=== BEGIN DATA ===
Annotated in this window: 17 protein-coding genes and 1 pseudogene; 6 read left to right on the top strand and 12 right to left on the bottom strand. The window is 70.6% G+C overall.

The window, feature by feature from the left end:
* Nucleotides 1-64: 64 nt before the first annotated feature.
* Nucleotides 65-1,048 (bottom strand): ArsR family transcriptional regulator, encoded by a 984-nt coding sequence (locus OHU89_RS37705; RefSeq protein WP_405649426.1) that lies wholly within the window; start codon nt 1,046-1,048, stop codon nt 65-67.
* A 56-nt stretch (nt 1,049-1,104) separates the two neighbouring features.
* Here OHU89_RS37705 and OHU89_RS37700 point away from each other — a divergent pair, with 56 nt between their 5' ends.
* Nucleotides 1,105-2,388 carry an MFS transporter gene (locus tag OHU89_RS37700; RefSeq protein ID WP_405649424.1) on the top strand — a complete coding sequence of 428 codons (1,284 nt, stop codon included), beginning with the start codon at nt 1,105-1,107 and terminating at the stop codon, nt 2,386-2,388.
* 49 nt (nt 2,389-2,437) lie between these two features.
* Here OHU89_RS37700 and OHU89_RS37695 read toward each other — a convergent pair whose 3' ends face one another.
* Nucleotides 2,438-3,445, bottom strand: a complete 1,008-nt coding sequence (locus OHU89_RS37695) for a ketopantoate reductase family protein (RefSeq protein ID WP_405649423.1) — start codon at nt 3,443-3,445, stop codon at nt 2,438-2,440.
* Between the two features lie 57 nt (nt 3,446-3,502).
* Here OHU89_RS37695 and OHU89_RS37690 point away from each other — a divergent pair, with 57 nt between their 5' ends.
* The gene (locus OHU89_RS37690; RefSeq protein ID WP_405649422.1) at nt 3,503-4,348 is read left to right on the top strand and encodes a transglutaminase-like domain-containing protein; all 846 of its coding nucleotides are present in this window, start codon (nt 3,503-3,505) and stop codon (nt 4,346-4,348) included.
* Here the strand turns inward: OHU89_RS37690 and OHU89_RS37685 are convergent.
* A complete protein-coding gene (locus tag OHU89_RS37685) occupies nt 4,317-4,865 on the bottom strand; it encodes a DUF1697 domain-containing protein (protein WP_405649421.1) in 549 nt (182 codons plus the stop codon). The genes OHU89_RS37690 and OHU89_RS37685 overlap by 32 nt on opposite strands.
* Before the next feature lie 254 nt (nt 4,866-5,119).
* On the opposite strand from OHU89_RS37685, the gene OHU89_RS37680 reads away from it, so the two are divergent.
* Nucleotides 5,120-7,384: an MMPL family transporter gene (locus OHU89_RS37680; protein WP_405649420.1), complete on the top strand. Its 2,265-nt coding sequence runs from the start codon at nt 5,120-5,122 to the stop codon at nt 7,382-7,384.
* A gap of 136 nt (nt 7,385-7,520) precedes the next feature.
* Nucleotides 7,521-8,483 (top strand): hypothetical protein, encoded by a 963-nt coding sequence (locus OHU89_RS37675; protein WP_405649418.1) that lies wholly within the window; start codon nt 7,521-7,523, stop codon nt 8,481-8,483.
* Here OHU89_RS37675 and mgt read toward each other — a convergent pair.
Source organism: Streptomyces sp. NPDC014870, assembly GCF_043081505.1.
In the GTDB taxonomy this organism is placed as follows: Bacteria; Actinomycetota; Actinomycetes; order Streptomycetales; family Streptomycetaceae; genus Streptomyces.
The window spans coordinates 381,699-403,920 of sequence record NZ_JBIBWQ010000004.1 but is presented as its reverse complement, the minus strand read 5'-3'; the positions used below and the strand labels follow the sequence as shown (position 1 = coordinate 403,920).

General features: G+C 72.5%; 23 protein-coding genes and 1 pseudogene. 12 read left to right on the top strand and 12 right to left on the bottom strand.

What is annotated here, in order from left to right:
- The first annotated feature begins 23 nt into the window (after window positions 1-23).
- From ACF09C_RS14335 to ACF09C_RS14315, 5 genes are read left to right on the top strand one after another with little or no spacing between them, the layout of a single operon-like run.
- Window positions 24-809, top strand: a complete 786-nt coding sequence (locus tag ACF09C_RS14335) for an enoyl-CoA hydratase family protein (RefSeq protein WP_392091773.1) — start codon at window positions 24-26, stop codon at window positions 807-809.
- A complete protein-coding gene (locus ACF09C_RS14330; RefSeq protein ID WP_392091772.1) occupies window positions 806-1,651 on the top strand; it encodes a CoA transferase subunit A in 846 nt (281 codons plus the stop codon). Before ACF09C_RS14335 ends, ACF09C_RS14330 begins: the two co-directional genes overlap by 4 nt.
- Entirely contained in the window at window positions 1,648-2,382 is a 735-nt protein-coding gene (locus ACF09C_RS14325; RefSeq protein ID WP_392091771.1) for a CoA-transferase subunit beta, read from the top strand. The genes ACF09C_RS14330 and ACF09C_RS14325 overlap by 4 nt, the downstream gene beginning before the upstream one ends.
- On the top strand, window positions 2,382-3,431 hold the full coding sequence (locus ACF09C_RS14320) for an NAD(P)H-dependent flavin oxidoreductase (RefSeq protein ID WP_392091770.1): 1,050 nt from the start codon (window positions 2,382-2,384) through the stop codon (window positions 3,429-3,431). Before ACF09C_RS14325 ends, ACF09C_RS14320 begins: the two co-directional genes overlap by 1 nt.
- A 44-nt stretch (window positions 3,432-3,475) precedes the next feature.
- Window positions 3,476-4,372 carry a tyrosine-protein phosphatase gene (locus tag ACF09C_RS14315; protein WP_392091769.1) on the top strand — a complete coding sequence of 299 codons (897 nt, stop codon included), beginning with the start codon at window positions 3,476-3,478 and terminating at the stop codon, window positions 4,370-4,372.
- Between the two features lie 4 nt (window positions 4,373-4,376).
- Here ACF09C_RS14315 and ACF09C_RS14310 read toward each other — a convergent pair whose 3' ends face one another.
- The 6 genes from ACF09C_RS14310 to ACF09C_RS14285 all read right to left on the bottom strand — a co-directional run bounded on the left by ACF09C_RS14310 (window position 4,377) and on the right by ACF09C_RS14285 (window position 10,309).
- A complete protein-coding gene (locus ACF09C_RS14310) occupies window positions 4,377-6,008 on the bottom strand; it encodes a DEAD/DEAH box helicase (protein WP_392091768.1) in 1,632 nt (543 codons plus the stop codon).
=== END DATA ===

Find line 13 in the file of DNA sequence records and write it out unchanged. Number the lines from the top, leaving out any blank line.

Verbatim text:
* The gene (locus OHU89_RS37690; RefSeq protein ID WP_405649422.1) at nt 3,503-4,348 is read left to right on the top strand and encodes a transglutaminase-like domain-containing protein; all 846 of its coding nucleotides are present in this window, start codon (nt 3,503-3,505) and stop codon (nt 4,346-4,348) included.